(aka GT's Kombucha), the largest brand in the nation, is still
reformulating its product to ensure alcohol levels stay low. (Side note:
Stores like Berkeley Bowl and Good Life, which have started stocking Synergy drinks again,
are selling existing product, which distributor The Good Stuff just confirmed
to SFoodie.) Meanwhile, demand for kombucha hasn't dissipated. That
absence of the industry's major player means that smaller local
companies like Vibranz are seeing a huge bump in sales.
Rana Chang, co-owner of San Francisco-based House Kombucha,
concurs. Chang and
Asad Modarai founded House in September 2009, graduating from a stand at
the now-defunct Metreon farmers' market to selling reusable 16-ounce
bottles at two dozen local markets. House was too small, in fact, to
feel the effects of the recall. "Rainbow stopped placing new orders for a
while," Rana said. "But not even a week.
We tested our product, we stand behind it, that's good enough."
House has doubled production since June. Chang had anticipated that
sales would hit that target thanks to warmer weather, but the
disappearance of Synergy helped, too. "There are a lot of people trying
[our product] who wouldn't have seen
it because Synergy took up so much shelf space," she says.
or not local kombucha producers see alcohol-level issue as a boon or
bust depends on how much they sold through Whole Foods. Lev Kilun of Lev's Original Kombucha, who operates out of Treasure Island, lost 30 accounts when Whole Foods pulled his product from their shelves. He's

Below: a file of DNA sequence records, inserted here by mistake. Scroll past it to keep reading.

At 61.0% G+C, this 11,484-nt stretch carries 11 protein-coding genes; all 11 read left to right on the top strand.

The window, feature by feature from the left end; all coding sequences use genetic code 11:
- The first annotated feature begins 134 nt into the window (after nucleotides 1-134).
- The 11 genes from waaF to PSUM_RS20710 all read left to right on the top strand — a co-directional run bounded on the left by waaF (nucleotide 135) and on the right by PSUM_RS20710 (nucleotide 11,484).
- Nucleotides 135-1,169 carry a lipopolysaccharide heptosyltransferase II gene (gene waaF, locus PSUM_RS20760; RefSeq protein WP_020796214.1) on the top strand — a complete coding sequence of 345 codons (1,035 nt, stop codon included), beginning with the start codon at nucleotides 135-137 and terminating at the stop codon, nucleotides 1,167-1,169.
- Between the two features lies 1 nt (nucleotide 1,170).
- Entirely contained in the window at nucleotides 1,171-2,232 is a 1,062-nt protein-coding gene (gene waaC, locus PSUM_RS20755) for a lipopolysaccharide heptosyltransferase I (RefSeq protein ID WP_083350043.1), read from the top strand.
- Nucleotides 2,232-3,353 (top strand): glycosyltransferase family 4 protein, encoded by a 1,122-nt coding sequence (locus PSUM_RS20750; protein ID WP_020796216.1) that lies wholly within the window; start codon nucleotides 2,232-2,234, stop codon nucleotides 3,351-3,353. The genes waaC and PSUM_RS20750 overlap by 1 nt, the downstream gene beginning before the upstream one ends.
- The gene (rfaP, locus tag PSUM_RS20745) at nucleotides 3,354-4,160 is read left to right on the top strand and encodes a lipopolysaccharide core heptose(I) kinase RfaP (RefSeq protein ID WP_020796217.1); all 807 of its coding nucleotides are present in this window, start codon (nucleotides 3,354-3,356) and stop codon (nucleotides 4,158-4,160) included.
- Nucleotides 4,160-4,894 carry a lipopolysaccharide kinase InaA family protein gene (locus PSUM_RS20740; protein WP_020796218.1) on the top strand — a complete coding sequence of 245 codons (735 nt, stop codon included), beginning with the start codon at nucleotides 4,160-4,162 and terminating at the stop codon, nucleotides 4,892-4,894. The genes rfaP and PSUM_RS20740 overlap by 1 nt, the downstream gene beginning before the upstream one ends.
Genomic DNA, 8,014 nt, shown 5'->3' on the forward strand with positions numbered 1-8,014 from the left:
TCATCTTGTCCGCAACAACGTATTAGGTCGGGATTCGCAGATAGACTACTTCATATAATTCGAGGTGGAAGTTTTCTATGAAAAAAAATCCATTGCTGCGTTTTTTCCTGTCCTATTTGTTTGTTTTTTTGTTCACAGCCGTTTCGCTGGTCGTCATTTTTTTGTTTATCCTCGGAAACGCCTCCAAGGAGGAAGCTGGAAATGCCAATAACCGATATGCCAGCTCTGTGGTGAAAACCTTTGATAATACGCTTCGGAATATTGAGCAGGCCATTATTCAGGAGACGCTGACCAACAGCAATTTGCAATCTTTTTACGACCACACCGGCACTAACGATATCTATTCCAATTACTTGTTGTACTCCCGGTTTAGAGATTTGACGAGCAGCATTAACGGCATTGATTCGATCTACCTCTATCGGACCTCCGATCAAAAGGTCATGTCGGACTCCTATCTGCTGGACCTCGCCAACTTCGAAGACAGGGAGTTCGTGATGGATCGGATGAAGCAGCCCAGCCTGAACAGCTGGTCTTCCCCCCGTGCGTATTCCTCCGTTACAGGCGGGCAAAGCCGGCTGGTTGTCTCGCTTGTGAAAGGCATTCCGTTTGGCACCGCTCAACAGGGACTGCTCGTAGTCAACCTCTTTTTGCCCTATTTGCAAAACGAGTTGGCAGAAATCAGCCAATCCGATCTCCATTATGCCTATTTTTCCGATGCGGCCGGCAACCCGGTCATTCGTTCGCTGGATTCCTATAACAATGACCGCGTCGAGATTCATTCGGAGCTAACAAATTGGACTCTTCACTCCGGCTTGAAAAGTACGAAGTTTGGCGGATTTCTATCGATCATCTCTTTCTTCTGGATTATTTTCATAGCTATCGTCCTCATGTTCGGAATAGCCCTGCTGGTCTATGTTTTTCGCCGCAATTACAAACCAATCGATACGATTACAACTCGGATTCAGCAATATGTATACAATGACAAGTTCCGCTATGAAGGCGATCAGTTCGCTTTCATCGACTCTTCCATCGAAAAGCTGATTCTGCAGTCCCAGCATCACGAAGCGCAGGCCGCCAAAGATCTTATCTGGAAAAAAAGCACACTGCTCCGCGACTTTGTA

back in Andronico's, and some accounts have grown, but he still hasn't
returned to Whole Foods. The grocery chain is waiting for him to prove
that his product is below 0.5 percent alcohol by volume or lower, and he's trying to figure
out how to do that. "We always were at that [0.5 percent] range," Kilun says.
"We small producers don't have the tools to verify whether it contains
0.5 percent or 0.55 percent.
Now we have lab working with us in Saint Helena, and are sending every
batch to the lab to test overnight." He's not worried about the cost of
the extra testing, but more about the logistics of tweaking his formula in just the right way. "It costs me in gray hairs," he jokes.
three-week break, Vibranz was able to demonstrate its low alcohol
levels to Whole Foods. "My partners are former wine makers and
sparkling-juice makers," Taylor says. "So they were quite aware of
watching the fermentation." With no competition from the best-known
brand to slow them down, Taylor estimates the growth as 400 percent in
just two months. "We have a fabulous product," she says. "All we needed
was for the market to give us a try."